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Ankle Pain

Tarsal Tunnel Syndrome

Minute Read

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2 months ago

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by james

Anatomy

On the inner aspect of the ankle joint, there is a tunnel where nerves, blood vessels and tendons pass through. The primary nerve passing through this area is the Posterior Tibial Nerve, a Sciatic nerve branch which is held in the tarsal tunnel of the ankle by a piece of connective tissue called the Flexor Retinaculum. The Posterior Tibial nerve innervates the intrinsic muscles of the feet along the side and bottom. If the nerve becomes irritated through compression, it can become painful, leading to Tarsal Tunnel Syndrome.

Tarsal Tunnel Syndrome Diagram

Symptoms of Tarsal Tunnel Syndrome

The symptoms of Tarsal Tunnel Syndrome include burning, tingling and pins and needles in the foot. Symptoms are aggravated by walking on uneven surfaces, running, hopping or jumping. Some patients report shooting-type pain; in severe cases, when there is compression of the Posterior Tibial nerve, there may be muscle weakness. For people with conditions such as diabetes or rheumatoid arthritis, the swelling associated with these conditions can aggravate the symptoms of Tarsal Tunnel Syndrome. Like a lot of nerve pain, symptoms are often worse at night.

The onset of symptoms can be gradual or sudden depending on the cause; if left untreated, symptoms often continue to deteriorate.

Causes of Tarsal Tunnel Syndrome

  • Flat Feet
  • Ankle sprains
  • Poor Footwear
  • Poor running technique
  • Diabetes
  • Ganglion Cysts
  • Bone Spurs
  • Rheumatoid arthritis

Diagnosis of Tarsal Tunnel Syndrome

A thorough clinical assessment by a Physical Therapist or Podiatrist is recommended in the first instance to diagnose Tarsal Tunnel Syndrome. There are two special tests for Tarsal Tunnel Syndrome: Tinel’s test and the eversion test. Tinel’s test involves the therapist applying percussion to the tarsal tunnel, and if there is distal radiation of paraesthesia, it is regarded as a positive test. At the same time, the eversion test involves the therapist placing the ankle into full dorsiflexion and eversion for 5-10 seconds. If this recreates the patient’s symptoms, it is a positive test. If there is a clear pattern of pain with pain on palpation of the area with Tinel’s test and the eversion test being positive, this may be sufficient to reach a diagnosis for Tarsal Tunnel Syndrome.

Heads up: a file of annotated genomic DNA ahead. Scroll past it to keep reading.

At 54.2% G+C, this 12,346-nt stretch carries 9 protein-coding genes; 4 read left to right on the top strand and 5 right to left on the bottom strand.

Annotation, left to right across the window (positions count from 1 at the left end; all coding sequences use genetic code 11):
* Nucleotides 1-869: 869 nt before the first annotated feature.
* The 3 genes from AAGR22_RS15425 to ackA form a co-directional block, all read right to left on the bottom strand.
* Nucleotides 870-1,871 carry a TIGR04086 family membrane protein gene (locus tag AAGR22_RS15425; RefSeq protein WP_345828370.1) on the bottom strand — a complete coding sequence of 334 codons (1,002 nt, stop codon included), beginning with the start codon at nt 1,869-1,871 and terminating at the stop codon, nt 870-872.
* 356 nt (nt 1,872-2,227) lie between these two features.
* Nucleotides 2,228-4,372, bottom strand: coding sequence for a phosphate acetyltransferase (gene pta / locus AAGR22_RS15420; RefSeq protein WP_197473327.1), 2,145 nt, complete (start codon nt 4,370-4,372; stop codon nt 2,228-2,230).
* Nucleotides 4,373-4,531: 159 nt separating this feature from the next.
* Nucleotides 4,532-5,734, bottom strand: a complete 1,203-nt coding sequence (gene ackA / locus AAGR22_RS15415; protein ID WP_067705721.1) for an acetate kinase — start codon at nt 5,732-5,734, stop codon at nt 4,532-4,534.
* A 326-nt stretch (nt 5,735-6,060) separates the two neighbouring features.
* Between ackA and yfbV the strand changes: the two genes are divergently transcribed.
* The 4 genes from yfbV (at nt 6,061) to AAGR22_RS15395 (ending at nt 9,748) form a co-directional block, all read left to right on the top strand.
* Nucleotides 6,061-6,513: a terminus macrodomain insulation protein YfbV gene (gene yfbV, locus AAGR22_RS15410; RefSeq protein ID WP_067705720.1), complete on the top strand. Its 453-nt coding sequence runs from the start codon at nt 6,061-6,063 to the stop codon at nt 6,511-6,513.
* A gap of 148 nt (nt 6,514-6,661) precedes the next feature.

However, in a lot of cases, imaging is required. Ultrasound is an effective form of imaging for Tarsal Tunnel Syndrome, which is cost-effective and valuable for comparison to the opposite ankle. An MRI is the gold standard form of a scan of Tarsal Tunnel Syndrome as it can be used to diagnose the condition and identify any structural abnormalities that may be causing the symptoms.

Picture of MRI Machine

Tarsal Tunnel Syndrome Treatment

Physical Therapy is the most effective form of treatment for Tarsal Tunnel Syndrome. In the acute stages of Tarsal Tunnel Syndrome, treatment may involve taping, icing, a brace and anti-inflammatories such as ibuprofen, all of which act as a method to reduce inflammation and provide pain relief.

Weakness and inadequacies in mobility and stability of the ankle are addressed with appropriate exercises that should be progressive without further irritating symptoms.

Recommendations on footwear and insoles should be provided to optimise the stability of the foot and reduce the risk of compression through the gait cycle and when standing.

Picture of Tarsal Tunnel Syndrome Treatment

In stubborn cases, an injection may be required to reduce inflammation levels in the tarsal tunnel. Following an injection, a period of 1-2 weeks in a boot can allow it to take maximum effect, followed by 4-6 weeks of Physical Therapy.

If symptoms persist despite appropriate conservative treatment, surgery may be required. Tarsal Tunnel Release surgery involves the splitting of a ligament in the ankle. It creates an opening in the back of the ankle, extending down to the arch of the foot to alleviate pressure from the tarsal tunnel.

Physiotherapy with James McCormack

This is not medical advice. We recommend a consultation with a medical professional such as James McCormack. He offers Online Physiotherapy Appointments for £45.

Related Article: Tarsal Tunnel Syndrome Exercises

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